Spatial Proximity and Intercompany Communication: Myths and Realities

Abstract : Spatial proximity is credited with numerous virtues in the economic literature. In particular, for a company to be located near other companies is seen as conducive to the development of business relations. Spatial proximity is also considered to contribute to the quality and efficiency of these relations by facilitating face-to-face meetings that foster the exchange of complex knowledge and, in particular, the emergence of innovation. This article explores the notion of spatial proximity in intercompany relations, its capacity to facilitate exchange, as well as the link with the methods of communication employed (information and communication technologies and face-to-face). It is based on a distinction between real proximity (the spatial distance between firms), perceived proximity (the spatial distance as evaluated by the firm itself) and active proximity (spatial proximity that facilitates the exchanges). The data come from a survey conducted in 2008 with more than 2000 firms located in the Brittany region (France). The findings emphasize the relative nature of the notion of spatial proximity and the distinction in some cases between real and active proximities, and show that the positive perception of the role of spatial proximity is sustained by the increased face-to-face contact it entails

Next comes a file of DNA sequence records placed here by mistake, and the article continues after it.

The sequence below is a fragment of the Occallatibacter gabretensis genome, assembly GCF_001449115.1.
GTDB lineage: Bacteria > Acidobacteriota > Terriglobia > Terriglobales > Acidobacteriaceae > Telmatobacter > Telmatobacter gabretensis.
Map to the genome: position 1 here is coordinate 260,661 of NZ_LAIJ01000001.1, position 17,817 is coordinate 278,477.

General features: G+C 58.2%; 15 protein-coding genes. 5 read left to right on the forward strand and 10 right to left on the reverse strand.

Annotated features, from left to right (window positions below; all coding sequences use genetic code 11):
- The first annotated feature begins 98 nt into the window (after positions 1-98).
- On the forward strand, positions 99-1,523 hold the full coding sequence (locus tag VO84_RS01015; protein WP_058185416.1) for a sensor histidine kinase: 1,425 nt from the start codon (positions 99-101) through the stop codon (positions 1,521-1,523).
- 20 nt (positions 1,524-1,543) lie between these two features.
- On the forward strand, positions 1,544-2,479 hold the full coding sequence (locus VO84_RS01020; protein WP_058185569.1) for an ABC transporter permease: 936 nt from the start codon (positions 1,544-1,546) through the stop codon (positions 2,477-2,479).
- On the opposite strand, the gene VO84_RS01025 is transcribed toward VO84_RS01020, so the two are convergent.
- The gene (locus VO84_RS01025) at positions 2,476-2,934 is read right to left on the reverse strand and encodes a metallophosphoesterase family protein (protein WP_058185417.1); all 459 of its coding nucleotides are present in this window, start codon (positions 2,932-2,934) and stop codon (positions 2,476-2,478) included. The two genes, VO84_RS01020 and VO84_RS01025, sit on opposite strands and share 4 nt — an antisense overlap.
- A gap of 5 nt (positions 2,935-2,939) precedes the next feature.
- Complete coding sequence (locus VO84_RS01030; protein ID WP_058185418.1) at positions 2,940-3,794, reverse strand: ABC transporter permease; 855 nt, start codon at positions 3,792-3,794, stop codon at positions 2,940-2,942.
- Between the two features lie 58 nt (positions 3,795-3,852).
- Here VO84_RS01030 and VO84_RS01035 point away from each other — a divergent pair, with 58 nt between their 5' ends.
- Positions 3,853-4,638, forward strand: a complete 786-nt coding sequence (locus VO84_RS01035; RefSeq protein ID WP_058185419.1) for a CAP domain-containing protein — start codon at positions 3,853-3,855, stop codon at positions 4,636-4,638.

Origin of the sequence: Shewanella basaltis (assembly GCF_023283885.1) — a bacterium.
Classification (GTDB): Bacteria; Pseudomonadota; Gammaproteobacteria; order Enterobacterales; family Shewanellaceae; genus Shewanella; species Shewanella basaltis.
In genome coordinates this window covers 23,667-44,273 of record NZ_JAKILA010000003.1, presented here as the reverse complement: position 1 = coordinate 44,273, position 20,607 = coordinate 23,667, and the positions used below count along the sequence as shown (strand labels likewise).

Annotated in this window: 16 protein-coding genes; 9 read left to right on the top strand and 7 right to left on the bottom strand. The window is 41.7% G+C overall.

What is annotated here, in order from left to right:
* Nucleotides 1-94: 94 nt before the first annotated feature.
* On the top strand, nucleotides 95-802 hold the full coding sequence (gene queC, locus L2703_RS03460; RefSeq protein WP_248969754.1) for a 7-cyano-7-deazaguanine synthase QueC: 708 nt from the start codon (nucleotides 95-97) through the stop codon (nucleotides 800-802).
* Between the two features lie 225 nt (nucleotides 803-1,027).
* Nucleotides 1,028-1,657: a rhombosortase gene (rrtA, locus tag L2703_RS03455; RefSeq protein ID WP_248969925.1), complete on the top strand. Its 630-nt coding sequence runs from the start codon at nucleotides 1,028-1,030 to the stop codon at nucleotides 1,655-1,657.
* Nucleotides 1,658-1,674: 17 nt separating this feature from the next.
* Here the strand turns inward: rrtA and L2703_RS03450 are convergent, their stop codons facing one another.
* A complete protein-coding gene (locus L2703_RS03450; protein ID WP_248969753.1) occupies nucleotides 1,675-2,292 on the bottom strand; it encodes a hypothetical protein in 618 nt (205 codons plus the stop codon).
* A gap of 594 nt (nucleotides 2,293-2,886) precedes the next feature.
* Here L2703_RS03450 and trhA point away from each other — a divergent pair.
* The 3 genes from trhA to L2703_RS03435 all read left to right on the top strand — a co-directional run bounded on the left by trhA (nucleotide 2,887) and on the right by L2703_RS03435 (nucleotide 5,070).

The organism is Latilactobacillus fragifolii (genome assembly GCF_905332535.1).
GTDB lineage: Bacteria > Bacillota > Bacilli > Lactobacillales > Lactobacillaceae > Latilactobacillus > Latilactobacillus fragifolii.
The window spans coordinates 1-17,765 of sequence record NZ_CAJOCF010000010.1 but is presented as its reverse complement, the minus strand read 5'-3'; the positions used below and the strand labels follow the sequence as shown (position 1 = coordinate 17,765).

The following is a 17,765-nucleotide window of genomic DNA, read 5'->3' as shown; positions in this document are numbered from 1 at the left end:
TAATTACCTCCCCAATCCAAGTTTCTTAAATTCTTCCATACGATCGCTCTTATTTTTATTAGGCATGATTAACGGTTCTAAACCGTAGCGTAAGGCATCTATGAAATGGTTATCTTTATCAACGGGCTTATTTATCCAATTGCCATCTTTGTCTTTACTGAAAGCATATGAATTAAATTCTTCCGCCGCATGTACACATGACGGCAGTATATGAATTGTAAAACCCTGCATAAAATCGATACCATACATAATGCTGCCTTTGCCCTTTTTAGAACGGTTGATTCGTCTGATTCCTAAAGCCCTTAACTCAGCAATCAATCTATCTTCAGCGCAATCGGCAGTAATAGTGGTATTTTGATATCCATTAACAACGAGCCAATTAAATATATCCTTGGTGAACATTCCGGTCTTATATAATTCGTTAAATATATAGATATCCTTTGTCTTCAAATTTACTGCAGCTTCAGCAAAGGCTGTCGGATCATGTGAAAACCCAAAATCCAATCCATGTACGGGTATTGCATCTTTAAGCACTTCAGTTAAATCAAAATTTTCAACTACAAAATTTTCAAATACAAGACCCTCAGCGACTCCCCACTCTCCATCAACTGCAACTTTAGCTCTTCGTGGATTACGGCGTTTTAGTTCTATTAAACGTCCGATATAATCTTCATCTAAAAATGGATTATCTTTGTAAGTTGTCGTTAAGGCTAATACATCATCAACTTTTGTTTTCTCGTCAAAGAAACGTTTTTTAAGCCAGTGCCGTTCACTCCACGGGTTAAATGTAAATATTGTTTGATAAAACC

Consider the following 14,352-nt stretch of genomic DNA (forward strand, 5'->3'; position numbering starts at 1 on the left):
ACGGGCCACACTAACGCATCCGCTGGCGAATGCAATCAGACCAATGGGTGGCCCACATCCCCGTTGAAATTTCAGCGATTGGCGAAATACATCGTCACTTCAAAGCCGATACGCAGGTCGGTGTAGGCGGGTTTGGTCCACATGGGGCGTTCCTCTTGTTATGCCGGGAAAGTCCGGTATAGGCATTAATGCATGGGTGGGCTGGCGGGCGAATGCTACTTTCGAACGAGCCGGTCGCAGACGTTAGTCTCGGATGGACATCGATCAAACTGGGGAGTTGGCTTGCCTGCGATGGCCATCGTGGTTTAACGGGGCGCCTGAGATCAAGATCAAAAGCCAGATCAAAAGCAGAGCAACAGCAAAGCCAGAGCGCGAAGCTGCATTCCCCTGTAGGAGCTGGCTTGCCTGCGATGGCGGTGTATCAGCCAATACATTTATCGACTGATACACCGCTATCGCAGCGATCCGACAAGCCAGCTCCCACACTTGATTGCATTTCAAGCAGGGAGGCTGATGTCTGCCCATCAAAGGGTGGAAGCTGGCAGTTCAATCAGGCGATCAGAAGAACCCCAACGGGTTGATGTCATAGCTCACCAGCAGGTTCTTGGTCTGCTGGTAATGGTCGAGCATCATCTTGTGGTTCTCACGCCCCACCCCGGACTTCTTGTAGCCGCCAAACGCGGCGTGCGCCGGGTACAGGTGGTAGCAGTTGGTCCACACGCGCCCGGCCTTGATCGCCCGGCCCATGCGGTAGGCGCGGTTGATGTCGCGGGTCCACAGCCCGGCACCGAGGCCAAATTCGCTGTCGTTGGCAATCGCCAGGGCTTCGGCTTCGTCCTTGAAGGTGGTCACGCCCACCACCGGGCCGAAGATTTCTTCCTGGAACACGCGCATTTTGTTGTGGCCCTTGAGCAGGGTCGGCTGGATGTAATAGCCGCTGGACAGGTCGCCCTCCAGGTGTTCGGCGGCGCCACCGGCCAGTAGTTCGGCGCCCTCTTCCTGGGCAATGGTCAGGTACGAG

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Submitted on : Monday, January 5, 2015 - 2:42:46 PM
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Anne Aguilera, Virginie Lethiais, Alain Rallet. Spatial Proximity and Intercompany Communication: Myths and Realities. European Planning Studies, Taylor & Francis (Routledge), 2015, 23 (4), pp.798-810. ⟨10.1080/09654313.2014.979137⟩. ⟨hal-01099873⟩



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